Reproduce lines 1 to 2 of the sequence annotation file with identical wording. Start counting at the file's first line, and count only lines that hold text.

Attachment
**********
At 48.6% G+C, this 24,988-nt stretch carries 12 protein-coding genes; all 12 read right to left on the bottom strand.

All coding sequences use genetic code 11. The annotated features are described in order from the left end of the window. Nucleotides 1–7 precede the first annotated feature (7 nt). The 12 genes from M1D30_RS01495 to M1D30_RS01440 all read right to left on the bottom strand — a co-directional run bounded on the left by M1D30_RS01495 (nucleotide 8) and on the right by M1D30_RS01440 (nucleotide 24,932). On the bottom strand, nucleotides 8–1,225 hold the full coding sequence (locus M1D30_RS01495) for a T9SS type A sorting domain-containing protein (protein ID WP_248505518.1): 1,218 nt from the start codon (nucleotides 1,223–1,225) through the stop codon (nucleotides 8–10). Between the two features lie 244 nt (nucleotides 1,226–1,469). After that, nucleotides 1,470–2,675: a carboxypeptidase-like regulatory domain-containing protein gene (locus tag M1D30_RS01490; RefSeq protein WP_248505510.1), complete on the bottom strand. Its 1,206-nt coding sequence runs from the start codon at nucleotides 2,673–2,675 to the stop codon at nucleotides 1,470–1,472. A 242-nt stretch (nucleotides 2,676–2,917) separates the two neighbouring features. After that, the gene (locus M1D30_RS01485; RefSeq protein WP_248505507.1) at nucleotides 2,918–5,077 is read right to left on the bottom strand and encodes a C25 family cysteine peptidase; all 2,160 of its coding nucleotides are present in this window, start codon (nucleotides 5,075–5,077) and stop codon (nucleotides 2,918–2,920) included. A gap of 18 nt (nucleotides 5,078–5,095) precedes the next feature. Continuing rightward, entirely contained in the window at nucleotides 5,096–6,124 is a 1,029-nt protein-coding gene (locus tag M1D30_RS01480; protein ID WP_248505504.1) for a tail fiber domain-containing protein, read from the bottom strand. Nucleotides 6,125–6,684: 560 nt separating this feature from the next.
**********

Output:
At 48.6% G+C, this 24,988-nt stretch carries 12 protein-coding genes; all 12 read right to left on the bottom strand.

All coding sequences use genetic code 11. The annotated features are described in order from the left end of the window. Nucleotides 1–7 precede the first annotated feature (7 nt). The 12 genes from M1D30_RS01495 to M1D30_RS01440 all read right to left on the bottom strand — a co-directional run bounded on the left by M1D30_RS01495 (nucleotide 8) and on the right by M1D30_RS01440 (nucleotide 24,932). On the bottom strand, nucleotides 8–1,225 hold the full coding sequence (locus M1D30_RS01495) for a T9SS type A sorting domain-containing protein (protein ID WP_248505518.1): 1,218 nt from the start codon (nucleotides 1,223–1,225) through the stop codon (nucleotides 8–10). Between the two features lie 244 nt (nucleotides 1,226–1,469). After that, nucleotides 1,470–2,675: a carboxypeptidase-like regulatory domain-containing protein gene (locus tag M1D30_RS01490; RefSeq protein WP_248505510.1), complete on the bottom strand. Its 1,206-nt coding sequence runs from the start codon at nucleotides 2,673–2,675 to the stop codon at nucleotides 1,470–1,472. A 242-nt stretch (nucleotides 2,676–2,917) separates the two neighbouring features. After that, the gene (locus M1D30_RS01485; RefSeq protein WP_248505507.1) at nucleotides 2,918–5,077 is read right to left on the bottom strand and encodes a C25 family cysteine peptidase; all 2,160 of its coding nucleotides are present in this window, start codon (nucleotides 5,075–5,077) and stop codon (nucleotides 2,918–2,920) included. A gap of 18 nt (nucleotides 5,078–5,095) precedes the next feature. Continuing rightward, entirely contained in the window at nucleotides 5,096–6,124 is a 1,029-nt protein-coding gene (locus tag M1D30_RS01480; protein ID WP_248505504.1) for a tail fiber domain-containing protein, read from the bottom strand. Nucleotides 6,125–6,684: 560 nt separating this feature from the next.